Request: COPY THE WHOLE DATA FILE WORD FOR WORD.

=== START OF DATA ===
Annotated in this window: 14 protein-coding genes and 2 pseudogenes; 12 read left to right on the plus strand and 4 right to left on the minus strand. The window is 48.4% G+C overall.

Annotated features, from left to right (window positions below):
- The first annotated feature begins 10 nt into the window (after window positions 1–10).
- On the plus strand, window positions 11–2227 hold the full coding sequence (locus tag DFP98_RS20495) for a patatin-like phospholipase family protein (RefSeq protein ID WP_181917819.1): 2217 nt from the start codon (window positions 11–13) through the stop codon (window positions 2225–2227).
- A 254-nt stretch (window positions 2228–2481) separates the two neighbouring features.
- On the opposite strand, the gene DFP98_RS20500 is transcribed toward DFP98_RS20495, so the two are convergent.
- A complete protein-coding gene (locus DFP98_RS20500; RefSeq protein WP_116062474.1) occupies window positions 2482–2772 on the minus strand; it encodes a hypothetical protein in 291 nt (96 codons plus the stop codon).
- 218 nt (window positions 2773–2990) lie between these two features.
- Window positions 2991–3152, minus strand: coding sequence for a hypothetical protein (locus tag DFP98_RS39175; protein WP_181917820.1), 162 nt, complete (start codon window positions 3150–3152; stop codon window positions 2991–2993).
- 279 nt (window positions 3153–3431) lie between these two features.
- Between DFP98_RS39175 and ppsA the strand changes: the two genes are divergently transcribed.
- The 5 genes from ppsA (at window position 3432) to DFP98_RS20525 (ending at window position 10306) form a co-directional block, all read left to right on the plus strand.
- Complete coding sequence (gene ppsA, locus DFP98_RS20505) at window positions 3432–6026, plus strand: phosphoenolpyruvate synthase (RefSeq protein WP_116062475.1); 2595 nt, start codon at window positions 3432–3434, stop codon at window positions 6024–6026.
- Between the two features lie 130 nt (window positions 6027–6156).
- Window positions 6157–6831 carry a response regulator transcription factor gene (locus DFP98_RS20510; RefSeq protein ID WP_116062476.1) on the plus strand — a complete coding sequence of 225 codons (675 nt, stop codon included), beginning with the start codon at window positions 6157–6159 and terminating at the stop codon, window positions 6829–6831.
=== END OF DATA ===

Annotated in this window: 14 protein-coding genes and 2 pseudogenes; 12 read left to right on the plus strand and 4 right to left on the minus strand. The window is 48.4% G+C overall.

Annotated features, from left to right (window positions below):
- The first annotated feature begins 10 nt into the window (after window positions 1–10).
- On the plus strand, window positions 11–2227 hold the full coding sequence (locus tag DFP98_RS20495) for a patatin-like phospholipase family protein (RefSeq protein ID WP_181917819.1): 2217 nt from the start codon (window positions 11–13) through the stop codon (window positions 2225–2227).
- A 254-nt stretch (window positions 2228–2481) separates the two neighbouring features.
- On the opposite strand, the gene DFP98_RS20500 is transcribed toward DFP98_RS20495, so the two are convergent.
- A complete protein-coding gene (locus DFP98_RS20500; RefSeq protein WP_116062474.1) occupies window positions 2482–2772 on the minus strand; it encodes a hypothetical protein in 291 nt (96 codons plus the stop codon).
- 218 nt (window positions 2773–2990) lie between these two features.
- Window positions 2991–3152, minus strand: coding sequence for a hypothetical protein (locus tag DFP98_RS39175; protein WP_181917820.1), 162 nt, complete (start codon window positions 3150–3152; stop codon window positions 2991–2993).
- 279 nt (window positions 3153–3431) lie between these two features.
- Between DFP98_RS39175 and ppsA the strand changes: the two genes are divergently transcribed.
- The 5 genes from ppsA (at window position 3432) to DFP98_RS20525 (ending at window position 10306) form a co-directional block, all read left to right on the plus strand.
- Complete coding sequence (gene ppsA, locus DFP98_RS20505) at window positions 3432–6026, plus strand: phosphoenolpyruvate synthase (RefSeq protein WP_116062475.1); 2595 nt, start codon at window positions 3432–3434, stop codon at window positions 6024–6026.
- Between the two features lie 130 nt (window positions 6027–6156).
- Window positions 6157–6831 carry a response regulator transcription factor gene (locus DFP98_RS20510; RefSeq protein ID WP_116062476.1) on the plus strand — a complete coding sequence of 225 codons (675 nt, stop codon included), beginning with the start codon at window positions 6157–6159 and terminating at the stop codon, window positions 6829–6831.